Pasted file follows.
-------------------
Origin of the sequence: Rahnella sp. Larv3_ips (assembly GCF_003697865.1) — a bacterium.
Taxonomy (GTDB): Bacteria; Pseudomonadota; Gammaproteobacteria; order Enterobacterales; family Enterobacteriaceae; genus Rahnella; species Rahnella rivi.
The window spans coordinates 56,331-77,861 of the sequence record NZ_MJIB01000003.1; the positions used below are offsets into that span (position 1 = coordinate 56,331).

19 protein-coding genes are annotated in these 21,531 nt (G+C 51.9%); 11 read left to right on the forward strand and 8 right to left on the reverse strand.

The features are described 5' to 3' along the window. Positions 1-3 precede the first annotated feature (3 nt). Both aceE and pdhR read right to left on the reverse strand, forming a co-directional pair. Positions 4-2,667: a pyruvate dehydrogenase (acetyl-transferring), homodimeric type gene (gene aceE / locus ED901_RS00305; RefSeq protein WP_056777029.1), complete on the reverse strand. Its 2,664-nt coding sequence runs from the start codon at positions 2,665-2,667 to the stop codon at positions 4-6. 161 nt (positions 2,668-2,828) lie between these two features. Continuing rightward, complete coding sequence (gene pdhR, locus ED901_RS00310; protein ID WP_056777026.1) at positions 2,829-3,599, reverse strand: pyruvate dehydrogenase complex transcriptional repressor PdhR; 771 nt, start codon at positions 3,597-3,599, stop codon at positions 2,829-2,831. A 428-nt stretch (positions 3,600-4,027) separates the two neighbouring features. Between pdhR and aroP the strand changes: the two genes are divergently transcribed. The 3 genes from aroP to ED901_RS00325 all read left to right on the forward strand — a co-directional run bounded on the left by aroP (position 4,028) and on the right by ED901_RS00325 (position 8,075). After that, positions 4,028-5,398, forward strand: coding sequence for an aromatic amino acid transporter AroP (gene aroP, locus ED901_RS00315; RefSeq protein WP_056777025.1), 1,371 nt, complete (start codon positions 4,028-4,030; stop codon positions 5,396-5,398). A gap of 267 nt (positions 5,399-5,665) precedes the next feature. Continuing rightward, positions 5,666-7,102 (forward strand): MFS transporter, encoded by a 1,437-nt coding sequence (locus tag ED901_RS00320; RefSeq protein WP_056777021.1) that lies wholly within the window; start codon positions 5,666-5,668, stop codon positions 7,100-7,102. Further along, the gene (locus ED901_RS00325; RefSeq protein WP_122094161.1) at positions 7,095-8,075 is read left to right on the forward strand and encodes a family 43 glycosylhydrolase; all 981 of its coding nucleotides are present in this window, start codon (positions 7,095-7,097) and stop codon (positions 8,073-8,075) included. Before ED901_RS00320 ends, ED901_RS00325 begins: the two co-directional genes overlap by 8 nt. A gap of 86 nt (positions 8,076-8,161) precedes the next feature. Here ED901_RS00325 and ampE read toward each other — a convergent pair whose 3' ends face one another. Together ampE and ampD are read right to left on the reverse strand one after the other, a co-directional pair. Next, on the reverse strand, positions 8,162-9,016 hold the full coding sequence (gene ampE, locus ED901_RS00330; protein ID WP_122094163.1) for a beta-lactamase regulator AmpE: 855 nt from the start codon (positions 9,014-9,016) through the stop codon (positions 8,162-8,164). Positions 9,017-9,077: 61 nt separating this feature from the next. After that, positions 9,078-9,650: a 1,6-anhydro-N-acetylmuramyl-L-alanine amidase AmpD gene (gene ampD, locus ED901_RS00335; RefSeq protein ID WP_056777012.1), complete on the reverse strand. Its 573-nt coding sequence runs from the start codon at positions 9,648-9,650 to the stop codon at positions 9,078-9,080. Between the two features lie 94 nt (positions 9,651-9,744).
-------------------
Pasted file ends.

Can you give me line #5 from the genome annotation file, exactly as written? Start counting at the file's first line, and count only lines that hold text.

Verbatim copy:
The features are described 5' to 3' along the window. Positions 1-3 precede the first annotated feature (3 nt). Both aceE and pdhR read right to left on the reverse strand, forming a co-directional pair. Positions 4-2,667: a pyruvate dehydrogenase (acetyl-transferring), homodimeric type gene (gene aceE / locus ED901_RS00305; RefSeq protein WP_056777029.1), complete on the reverse strand. Its 2,664-nt coding sequence runs from the start codon at positions 2,665-2,667 to the stop codon at positions 4-6. 161 nt (positions 2,668-2,828) lie between these two features. Continuing rightward, complete coding sequence (gene pdhR, locus ED901_RS00310; protein ID WP_056777026.1) at positions 2,829-3,599, reverse strand: pyruvate dehydrogenase complex transcriptional repressor PdhR; 771 nt, start codon at positions 3,597-3,599, stop codon at positions 2,829-2,831. A 428-nt stretch (positions 3,600-4,027) separates the two neighbouring features. Between pdhR and aroP the strand changes: the two genes are divergently transcribed. The 3 genes from aroP to ED901_RS00325 all read left to right on the forward strand — a co-directional run bounded on the left by aroP (position 4,028) and on the right by ED901_RS00325 (position 8,075). After that, positions 4,028-5,398, forward strand: coding sequence for an aromatic amino acid transporter AroP (gene aroP, locus ED901_RS00315; RefSeq protein WP_056777025.1), 1,371 nt, complete (start codon positions 4,028-4,030; stop codon positions 5,396-5,398). A gap of 267 nt (positions 5,399-5,665) precedes the next feature. Continuing rightward, positions 5,666-7,102 (forward strand): MFS transporter, encoded by a 1,437-nt coding sequence (locus tag ED901_RS00320; RefSeq protein WP_056777021.1) that lies wholly within the window; start codon positions 5,666-5,668, stop codon positions 7,100-7,102. Further along, the gene (locus ED901_RS00325; RefSeq protein WP_122094161.1) at positions 7,095-8,075 is read left to right on the forward strand and encodes a family 43 glycosylhydrolase; all 981 of its coding nucleotides are present in this window, start codon (positions 7,095-7,097) and stop codon (positions 8,073-8,075) included. Before ED901_RS00320 ends, ED901_RS00325 begins: the two co-directional genes overlap by 8 nt. A gap of 86 nt (positions 8,076-8,161) precedes the next feature. Here ED901_RS00325 and ampE read toward each other — a convergent pair whose 3' ends face one another. Together ampE and ampD are read right to left on the reverse strand one after the other, a co-directional pair. Next, on the reverse strand, positions 8,162-9,016 hold the full coding sequence (gene ampE, locus ED901_RS00330; protein ID WP_122094163.1) for a beta-lactamase regulator AmpE: 855 nt from the start codon (positions 9,014-9,016) through the stop codon (positions 8,162-8,164). Positions 9,017-9,077: 61 nt separating this feature from the next. After that, positions 9,078-9,650: a 1,6-anhydro-N-acetylmuramyl-L-alanine amidase AmpD gene (gene ampD, locus ED901_RS00335; RefSeq protein ID WP_056777012.1), complete on the reverse strand. Its 573-nt coding sequence runs from the start codon at positions 9,648-9,650 to the stop codon at positions 9,078-9,080. Between the two features lie 94 nt (positions 9,651-9,744).